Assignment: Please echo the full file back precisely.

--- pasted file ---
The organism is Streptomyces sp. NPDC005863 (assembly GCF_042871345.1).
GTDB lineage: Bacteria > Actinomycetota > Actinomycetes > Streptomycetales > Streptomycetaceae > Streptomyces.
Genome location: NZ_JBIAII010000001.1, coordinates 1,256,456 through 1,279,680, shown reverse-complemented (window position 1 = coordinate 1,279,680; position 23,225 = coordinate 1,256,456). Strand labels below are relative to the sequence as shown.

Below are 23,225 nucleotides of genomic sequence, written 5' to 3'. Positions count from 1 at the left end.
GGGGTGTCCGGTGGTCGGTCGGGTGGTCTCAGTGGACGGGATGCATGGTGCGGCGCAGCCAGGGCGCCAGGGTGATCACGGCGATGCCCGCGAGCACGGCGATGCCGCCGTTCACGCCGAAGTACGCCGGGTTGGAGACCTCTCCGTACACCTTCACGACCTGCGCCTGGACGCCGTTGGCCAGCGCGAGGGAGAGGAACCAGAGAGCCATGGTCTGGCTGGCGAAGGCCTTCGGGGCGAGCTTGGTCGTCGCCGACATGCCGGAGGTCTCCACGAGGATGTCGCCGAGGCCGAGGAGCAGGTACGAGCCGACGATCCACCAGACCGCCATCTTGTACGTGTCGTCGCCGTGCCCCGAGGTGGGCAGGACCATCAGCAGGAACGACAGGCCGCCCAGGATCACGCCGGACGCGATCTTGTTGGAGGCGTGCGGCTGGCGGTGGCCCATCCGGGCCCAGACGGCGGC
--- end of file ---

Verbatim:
The organism is Streptomyces sp. NPDC005863 (assembly GCF_042871345.1).
GTDB lineage: Bacteria > Actinomycetota > Actinomycetes > Streptomycetales > Streptomycetaceae > Streptomyces.
Genome location: NZ_JBIAII010000001.1, coordinates 1,256,456 through 1,279,680, shown reverse-complemented (window position 1 = coordinate 1,279,680; position 23,225 = coordinate 1,256,456). Strand labels below are relative to the sequence as shown.

Below are 23,225 nucleotides of genomic sequence, written 5' to 3'. Positions count from 1 at the left end.
GGGGTGTCCGGTGGTCGGTCGGGTGGTCTCAGTGGACGGGATGCATGGTGCGGCGCAGCCAGGGCGCCAGGGTGATCACGGCGATGCCCGCGAGCACGGCGATGCCGCCGTTCACGCCGAAGTACGCCGGGTTGGAGACCTCTCCGTACACCTTCACGACCTGCGCCTGGACGCCGTTGGCCAGCGCGAGGGAGAGGAACCAGAGAGCCATGGTCTGGCTGGCGAAGGCCTTCGGGGCGAGCTTGGTCGTCGCCGACATGCCGGAGGTCTCCACGAGGATGTCGCCGAGGCCGAGGAGCAGGTACGAGCCGACGATCCACCAGACCGCCATCTTGTACGTGTCGTCGCCGTGCCCCGAGGTGGGCAGGACCATCAGCAGGAACGACAGGCCGCCCAGGATCACGCCGGACGCGATCTTGTTGGAGGCGTGCGGCTGGCGGTGGCCCATCCGGGCCCAGACGGCGGC